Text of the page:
ESPE Abstracts (2023) 97 P1-569

ESPE2023 Poster Category 1 Sex Differentiation, Gonads and Gynaecology, and Sex Endocrinology (56 abstracts)

National service evaluation project analysing the quality of care for children and young people with congenital adrenal hyperplasia in the United Kingdom: Data from patients and clinicians

Irina Bacila 1,2 , Neil R Lawrence 1,2 , Xiaochen Ji 1,3 , S Faisal Ahmed 4 , Sabah Alvi 5 , Louise Bath 6 , Jo Blair 7 , Tim Cheetham 8 , Liz Crowne 9 , Justin H Davies 10 , Mehul Dattani 11 , Evelien Gevers 12 , Ruth Krone 13 , Leena Patel 14,15 , Ajay Thankamony 16,17 , Tabitha Randell 18 , Fiona Ryan 19 , Sue Elford 20 , Sallyann Blackett 20 & Nils P Krone 1,2

1University of Sheffield, Sheffield, United Kingdom. 2Sheffield Children's Hospital, Sheffield, United Kingdom. 3Second Affiliated Hospital of Dalian Medical University, Dalian, China. 4University of Glasgow, Glasgow, United Kingdom. 5Leeds General Infirmary, Leeds, United Kingdom. 6Royal Hospital For Sick Children, Edinburgh, United Kingdom. 7Alder Hey Children's Hospital, Liverpool, United Kingdom. 8Great North Children's Hospital, Newcastle, United Kingdom. 9Bristol Royal Hospital for Children, Bristol, United Kingdom. 10University Hospital Southampton, Southampton, United Kingdom. 11Great Ormond Street Hospital, London, United Kingdom. 12Queen Mary University Hospital, London, United Kingdom. 13Birmingham Women and Children's Hospital, Birmingham, United Kingdom. 14Royal Manchester Children's Hospital, Manchester, United Kingdom. 15University of Manchester, Manchester, United Kingdom. 16University of Cambridge, Cambridge, United Kingdom. 17Cambridge University Hospitals, Cambridge, United Kingdom. 18Nottingham Children's Hospital, Nottingham, United Kingdom. 19Oxford Children's Hospital, Oxford, United Kingdom. 20CAH Support Group, Tamworth, United Kingdom

Background: The variation in the provision of services in secondary and tertiary care for children and young people living with CAH in the United Kingdom is unknown. We aimed to conduct a nationwide service evaluation to inform from both the patient and clinician perspective.

Methods: We conducted an anonymous multicentre survey using online questionnaires for clinicians and CAH patients/carers. Clinical leads from UK centres managing children and young persons with CAH were contacted directly and asked to circulate questionnaires to their colleagues and patients. Patient/carer questionnaires were also circulated by the “Living with CAH” support group. Main themes investigated were frequency of assessment, investigations employed and provision of education for patients/carers.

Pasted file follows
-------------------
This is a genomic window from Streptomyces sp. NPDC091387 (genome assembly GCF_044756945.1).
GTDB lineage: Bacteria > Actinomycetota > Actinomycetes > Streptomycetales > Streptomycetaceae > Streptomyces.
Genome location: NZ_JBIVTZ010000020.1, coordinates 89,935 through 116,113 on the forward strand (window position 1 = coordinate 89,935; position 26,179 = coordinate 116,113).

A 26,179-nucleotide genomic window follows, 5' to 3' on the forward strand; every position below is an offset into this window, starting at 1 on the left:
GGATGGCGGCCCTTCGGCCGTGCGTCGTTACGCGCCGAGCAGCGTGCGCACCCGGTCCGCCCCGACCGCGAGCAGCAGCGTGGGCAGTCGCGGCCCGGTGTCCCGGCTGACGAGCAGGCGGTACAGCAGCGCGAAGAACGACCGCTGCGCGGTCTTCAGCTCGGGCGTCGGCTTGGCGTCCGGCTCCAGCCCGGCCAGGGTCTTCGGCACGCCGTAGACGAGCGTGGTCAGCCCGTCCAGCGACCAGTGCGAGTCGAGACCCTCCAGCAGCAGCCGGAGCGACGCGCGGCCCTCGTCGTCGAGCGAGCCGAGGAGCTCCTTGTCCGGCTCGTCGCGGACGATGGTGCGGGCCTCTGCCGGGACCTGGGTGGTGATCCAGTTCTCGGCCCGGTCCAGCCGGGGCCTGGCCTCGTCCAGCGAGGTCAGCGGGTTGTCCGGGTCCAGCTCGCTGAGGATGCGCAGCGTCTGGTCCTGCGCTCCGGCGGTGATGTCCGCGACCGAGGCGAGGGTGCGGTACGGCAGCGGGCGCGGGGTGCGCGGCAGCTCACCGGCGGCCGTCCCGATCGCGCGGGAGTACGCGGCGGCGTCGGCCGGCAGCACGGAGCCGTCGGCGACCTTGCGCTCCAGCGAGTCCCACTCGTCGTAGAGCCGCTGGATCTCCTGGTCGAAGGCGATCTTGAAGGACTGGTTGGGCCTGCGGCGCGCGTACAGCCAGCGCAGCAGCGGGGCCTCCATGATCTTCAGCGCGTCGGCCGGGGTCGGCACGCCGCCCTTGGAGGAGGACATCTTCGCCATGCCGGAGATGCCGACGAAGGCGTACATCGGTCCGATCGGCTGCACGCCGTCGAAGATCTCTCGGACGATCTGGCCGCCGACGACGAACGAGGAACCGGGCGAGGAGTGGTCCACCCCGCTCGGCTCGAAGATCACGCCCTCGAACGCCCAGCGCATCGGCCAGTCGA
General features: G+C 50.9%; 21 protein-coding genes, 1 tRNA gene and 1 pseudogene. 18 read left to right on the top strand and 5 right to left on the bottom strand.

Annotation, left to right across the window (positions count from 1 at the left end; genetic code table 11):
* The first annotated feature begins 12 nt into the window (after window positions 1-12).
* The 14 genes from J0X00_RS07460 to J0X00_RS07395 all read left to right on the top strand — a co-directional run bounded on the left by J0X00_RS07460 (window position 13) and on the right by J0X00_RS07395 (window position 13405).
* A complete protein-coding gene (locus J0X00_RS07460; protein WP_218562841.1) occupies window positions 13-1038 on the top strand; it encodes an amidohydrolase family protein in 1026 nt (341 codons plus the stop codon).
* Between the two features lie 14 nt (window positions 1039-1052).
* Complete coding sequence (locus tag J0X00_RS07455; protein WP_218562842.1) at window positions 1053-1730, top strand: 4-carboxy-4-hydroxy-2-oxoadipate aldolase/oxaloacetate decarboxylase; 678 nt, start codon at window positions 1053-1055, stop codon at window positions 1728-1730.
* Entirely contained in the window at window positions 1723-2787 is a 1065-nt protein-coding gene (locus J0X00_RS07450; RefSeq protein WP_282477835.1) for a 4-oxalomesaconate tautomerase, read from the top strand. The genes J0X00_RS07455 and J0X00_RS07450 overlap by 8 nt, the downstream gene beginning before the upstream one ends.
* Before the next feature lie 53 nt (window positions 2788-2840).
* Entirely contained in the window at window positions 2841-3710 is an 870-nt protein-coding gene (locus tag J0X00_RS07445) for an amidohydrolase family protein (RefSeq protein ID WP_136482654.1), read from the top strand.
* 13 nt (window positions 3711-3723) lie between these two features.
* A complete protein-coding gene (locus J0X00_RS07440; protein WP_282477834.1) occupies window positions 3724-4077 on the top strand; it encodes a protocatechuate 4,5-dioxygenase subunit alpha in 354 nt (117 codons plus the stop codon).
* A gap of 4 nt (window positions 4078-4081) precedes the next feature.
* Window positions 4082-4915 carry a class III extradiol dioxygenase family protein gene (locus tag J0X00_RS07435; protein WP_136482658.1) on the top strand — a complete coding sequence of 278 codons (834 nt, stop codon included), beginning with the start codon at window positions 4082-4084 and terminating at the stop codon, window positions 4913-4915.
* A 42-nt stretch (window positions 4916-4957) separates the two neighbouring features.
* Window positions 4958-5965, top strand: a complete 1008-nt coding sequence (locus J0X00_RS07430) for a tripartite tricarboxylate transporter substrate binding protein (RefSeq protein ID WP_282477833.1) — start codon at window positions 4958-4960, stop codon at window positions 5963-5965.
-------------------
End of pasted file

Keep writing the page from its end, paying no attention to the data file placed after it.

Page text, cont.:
Results: We received 56 patient responses (33 females) and 125 from carers (63 caring for a female patient). Of 33 clinicians from 18 centres who responded, 73% were consultant endocrinologists and 79% had over 5 years’ experience managing CAH. CAH monitoring is largely consistent with international guidelines, with 64% regular use of dried blood spots, and 9% monitoring urinary steroid metabolites. Patients and carers were overall satisfied with the frequency of discussions regarding general wellbeing, and acute and chronic management of CAH, but 33.6%, 36.2%, 49.2% of carers would have preferred more discussion fertility, heart disease, and psychological effects respectively. Clinicians reported that psychological effects of CAH, levels of physical activity, infertility and reduced adult height, ranked highest among topics that are rarely discussed. Most patients and carers reported high confidence in dealing with the chronic aspects of CAH (68.9% and 80.5% respectively), but fewer carers reported very high confidence in acute illness (50.5%) and emergency (33.9%). Only 12.3% of carers and 6.4% of patients report receiving formal training to manage CAH, whilst 95% of clinicians report provision of formal training to families. A high appetite for further education and self-management training was reported by both carers (86%) and patients (64%). The overall satisfaction with the medical service provided was ranked very good for 62% carers and 47% patients, although only 12% of clinicians were ‘completely satisfied’ with the service they provided.

Conclusions: Preliminary data shows patients and carers feel confident managing CAH and have good satisfaction with services. Addressing the psychological impact of CAH is perceived as an unmet need by both patients and clinicians. The discordance between what patients and clinicians consider as formal training to manage the disease is another area for improvement.

Volume 97

61st Annual ESPE (ESPE 2023)

The Hague, Netherlands
21 Sep 2023 - 23 Sep 2023

European Society for Paediatric Endocrinology 

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